Karl Vaters: And appropriately that it's illegal there, and appropriately that it's not illegal in the pastoral context, because it's a different situation.

Matt Steen: It's a different situation, and really you need to lean into those differences and get those quick.

Karl Vaters: Yeah, absolutely, wonderful. Let's get to the lightning round here. I got four questions for you. Are you ready?

Matt Steen: Oh boy. Hit me.

Karl Vaters: Alrighty. First of all, what are the biggest changes you've seen in your field of ministry in the last few years and how have you adapted to it?

Matt Steen: The biggest in this last two years is just the amount of carnage and the amount of people walking out of ministry.

Karl Vaters: Yeah.

Matt Steen: And so we talked about this already, a lot of the conversations we're having is just, Hey, you need counseling, have you seen a counselor about this, do you need to step out of ministry. That's the most significant thing. In fact, this is conference season, and so one of the weird parts of my role is, I must have interviewed 4,000 or 5,000 people over the last five years, and so it's not uncommon for somebody to come up and say, Hey, we talked about a church, however many years ago. That's always a little risky, cause I'm always looking for my exit route, or, we're to hide when the bullets start flying. And a guy looked at me and he said, You told me I needed counseling. And I was waiting for the upper cut. But he said, You know what, you're the only person that told me that, it caused me to make the best decision of my life. And he stepped out of ministry for a little bit, he went through counseling, he got healing from his church and now he's back in. And so that's the biggest change, man. The last two years has been night and day. Night and day.

Karl Vaters: The need for both pastors and churches to have emotional and mental health healing and counseling.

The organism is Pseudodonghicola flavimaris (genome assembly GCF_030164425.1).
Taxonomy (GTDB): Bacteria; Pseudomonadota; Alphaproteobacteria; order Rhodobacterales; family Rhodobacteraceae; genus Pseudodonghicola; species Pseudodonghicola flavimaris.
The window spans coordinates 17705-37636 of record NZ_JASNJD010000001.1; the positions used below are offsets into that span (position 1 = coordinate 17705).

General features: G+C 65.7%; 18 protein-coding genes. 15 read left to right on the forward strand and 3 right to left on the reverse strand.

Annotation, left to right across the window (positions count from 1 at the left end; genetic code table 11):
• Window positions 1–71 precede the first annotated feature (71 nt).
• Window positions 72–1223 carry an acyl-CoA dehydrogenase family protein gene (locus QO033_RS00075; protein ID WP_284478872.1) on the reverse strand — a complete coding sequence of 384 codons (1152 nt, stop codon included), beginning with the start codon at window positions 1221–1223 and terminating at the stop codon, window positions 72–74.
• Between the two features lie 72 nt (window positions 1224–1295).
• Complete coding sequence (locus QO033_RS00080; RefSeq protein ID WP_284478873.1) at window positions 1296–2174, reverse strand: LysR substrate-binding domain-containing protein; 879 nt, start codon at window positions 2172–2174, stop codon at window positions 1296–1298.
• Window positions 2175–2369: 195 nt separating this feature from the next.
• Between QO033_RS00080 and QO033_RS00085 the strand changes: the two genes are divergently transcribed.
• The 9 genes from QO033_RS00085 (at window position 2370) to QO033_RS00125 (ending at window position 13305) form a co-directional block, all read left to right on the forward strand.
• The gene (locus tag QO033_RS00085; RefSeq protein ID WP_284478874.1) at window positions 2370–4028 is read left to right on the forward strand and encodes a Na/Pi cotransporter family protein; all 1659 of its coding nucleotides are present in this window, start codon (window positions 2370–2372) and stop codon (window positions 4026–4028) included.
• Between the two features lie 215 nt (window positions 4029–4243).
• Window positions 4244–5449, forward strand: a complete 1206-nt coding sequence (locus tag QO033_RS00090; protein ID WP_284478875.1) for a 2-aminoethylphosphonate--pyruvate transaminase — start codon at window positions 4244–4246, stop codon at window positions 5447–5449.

Matt Steen: We needed it before, but the pandemic turned it up to 11.

Karl Vaters: Yeah, absolutely. All right. Number two, is there a free resource, like an app or a website that's helped you lately that you would recommend for small church ministry?

Matt Steen: Okay. Not free, but relatively inexpensive. Just went and reread The Pastor, by Eugene Peterson. Really refreshing for me. Not the traditional resource or anything like that, but it just reminded me of what the pastoral calling is, reminded me of what our role as pastor really is supposed to be. I think we're in a season where we have gone from - the pendulum has swung from full-time pastor to corporate leader in the church space, and this has been really good for me to help me think through. Not just myself as I pastor in a local context, and as I pastor the people that we're shepherding through transition, but man, it has helped me to be able to help remind churches, Hey, this is what you're really looking for. You don't need Jack Welch, you need a pastor.

Karl Vaters: I think one of the lessons learned from this difficult season is I think we did swing the pendulum too far over to the entrepreneurial business manager model, and we need to come back to an understanding of the shepherding and pastoring model and how important that is, especially in times of difficulty, stress and crisis. But in any church at any time, that's our calling.

Matt Steen: Absolutely. And this is… So much for lightning round, but as I look at… This is conference season and I go from conference to conference, and one of the things that's really struck me lately is, how much damage are we doing with our conferences? Because so much of what we put out there is the large church guy, he is the quote unquote success. What I love about what you're doing is you're saying, Hey it's okay to be a small church. In fact, God may have called you to be a small church. And just because you're a church of 200, you're not a failure, even though nobody that's leading a church like you is gonna be platformed at whatever the big conference is this week. Read Peterson and it's just, Yes, this is what it's supposed to be. Now, we need to lead our organizations well. Don't hear me saying that we don't. But if we are not pastoral first, that's why the church is in the state that it's in right now. Sorry, I'm gonna go off of this soapbox. Cut me off.

Karl Vaters: No, I'm with you on that one. Absolutely. Let's go to number three. What's the best piece of ministry advice you've ever received?

Matt Steen: The dead cat theory of leadership. So you show up at a new church, day one, you notice a dead cat in the last pew in the sanctuary. You look at it and you say nothing for the first 18 months. And then somewhere around the 18-month mark, you look at somebody and say, Hey, tell me about that cat. And then you don't touch it for another six or eight months, right? Go slow. Don't make changes. Leave the dead cats.

Karl Vaters: Absolutely. Yeah. There's some things that just aren't worth fighting, especially when you first walk in the door. There's other stuff to deal with. And then number four, final one. What's the funniest or weirdest thing you've ever seen in church?